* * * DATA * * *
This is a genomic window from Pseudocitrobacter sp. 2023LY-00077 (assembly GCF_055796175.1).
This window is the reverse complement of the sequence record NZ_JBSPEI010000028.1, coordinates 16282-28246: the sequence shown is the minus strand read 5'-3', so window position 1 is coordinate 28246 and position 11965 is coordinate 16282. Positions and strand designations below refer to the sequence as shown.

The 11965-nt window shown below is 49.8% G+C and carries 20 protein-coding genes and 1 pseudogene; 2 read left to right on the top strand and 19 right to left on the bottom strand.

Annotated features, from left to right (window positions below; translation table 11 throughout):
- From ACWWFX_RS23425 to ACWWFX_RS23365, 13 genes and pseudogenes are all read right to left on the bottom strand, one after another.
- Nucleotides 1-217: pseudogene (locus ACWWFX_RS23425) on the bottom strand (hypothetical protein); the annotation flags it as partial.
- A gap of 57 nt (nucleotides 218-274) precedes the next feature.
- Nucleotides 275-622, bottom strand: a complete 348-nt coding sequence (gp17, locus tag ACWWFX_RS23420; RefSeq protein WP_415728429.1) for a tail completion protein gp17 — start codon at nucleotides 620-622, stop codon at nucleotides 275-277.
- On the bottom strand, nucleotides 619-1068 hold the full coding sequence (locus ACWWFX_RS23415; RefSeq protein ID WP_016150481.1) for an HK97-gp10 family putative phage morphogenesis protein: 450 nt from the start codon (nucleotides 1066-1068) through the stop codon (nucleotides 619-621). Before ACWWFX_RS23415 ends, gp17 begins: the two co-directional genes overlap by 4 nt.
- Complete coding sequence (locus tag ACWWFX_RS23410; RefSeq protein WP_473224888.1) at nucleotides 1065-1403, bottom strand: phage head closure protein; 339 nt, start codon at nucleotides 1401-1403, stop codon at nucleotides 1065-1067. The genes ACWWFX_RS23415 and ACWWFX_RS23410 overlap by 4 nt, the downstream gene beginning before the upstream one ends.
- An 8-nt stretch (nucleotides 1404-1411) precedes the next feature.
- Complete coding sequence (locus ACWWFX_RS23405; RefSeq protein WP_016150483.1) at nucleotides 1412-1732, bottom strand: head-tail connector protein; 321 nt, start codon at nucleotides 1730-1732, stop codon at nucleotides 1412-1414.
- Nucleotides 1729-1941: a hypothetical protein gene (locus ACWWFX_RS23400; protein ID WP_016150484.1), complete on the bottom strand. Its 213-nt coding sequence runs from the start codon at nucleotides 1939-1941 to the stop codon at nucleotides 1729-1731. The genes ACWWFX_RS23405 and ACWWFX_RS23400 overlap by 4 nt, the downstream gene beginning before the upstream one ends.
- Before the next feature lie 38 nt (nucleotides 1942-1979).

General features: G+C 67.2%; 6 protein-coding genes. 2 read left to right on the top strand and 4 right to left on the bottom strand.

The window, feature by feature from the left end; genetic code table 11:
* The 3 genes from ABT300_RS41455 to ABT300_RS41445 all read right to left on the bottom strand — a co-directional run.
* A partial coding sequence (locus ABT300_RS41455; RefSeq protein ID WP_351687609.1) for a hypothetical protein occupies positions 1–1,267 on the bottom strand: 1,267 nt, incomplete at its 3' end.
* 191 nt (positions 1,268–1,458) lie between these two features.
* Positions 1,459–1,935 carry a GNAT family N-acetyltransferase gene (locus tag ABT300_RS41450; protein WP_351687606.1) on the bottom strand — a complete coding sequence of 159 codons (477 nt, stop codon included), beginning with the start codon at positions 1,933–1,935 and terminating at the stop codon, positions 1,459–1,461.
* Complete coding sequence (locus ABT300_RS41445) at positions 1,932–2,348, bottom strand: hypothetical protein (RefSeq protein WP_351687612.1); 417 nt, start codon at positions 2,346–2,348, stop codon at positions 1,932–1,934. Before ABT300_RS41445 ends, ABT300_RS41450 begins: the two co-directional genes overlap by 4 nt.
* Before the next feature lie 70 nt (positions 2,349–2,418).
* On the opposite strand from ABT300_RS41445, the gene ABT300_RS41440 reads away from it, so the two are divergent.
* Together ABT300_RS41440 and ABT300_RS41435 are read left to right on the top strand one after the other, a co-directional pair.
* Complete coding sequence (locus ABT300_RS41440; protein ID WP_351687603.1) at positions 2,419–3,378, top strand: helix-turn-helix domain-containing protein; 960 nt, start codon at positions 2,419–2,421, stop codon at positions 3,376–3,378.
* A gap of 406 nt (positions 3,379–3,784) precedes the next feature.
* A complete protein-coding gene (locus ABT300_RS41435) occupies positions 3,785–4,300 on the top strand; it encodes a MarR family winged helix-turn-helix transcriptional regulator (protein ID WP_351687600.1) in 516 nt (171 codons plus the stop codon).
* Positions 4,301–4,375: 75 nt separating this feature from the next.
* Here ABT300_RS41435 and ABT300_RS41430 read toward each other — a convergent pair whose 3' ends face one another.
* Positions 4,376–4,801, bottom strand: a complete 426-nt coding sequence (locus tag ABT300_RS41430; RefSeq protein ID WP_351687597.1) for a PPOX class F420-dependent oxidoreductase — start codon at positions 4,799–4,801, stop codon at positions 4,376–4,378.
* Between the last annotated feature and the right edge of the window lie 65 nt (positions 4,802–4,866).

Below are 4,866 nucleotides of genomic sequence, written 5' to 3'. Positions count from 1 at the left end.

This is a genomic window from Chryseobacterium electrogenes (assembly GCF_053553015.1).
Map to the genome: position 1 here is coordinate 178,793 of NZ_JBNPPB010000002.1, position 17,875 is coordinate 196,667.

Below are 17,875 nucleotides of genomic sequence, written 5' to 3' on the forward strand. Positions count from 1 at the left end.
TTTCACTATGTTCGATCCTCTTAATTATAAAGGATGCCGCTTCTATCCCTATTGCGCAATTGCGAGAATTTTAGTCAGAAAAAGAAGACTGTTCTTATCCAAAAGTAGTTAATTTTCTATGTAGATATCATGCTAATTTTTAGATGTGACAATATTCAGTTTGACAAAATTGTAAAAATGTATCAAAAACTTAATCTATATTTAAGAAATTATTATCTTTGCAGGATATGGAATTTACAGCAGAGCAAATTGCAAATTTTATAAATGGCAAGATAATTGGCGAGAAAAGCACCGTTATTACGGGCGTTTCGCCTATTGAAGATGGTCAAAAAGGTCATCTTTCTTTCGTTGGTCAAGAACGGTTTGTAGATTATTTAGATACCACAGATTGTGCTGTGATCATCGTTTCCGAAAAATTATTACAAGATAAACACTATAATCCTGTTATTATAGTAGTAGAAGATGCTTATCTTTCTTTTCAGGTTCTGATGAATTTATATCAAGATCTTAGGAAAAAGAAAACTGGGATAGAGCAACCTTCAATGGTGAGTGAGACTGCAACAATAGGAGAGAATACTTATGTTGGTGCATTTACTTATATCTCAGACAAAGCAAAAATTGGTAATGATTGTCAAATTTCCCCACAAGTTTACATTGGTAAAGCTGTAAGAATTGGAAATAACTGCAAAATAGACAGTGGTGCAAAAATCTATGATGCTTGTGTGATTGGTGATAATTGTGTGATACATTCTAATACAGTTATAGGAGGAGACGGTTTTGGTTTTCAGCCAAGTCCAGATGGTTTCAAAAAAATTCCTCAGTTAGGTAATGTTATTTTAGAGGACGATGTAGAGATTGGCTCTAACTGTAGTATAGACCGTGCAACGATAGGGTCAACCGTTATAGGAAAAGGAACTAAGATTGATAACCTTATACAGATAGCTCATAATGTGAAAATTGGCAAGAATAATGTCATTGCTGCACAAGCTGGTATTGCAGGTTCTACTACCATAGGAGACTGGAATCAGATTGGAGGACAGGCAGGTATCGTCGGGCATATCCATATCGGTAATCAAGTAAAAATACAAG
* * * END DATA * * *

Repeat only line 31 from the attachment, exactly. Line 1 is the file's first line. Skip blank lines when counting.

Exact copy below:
* Between the last annotated feature and the right edge of the window lie 65 nt (positions 4,802–4,866).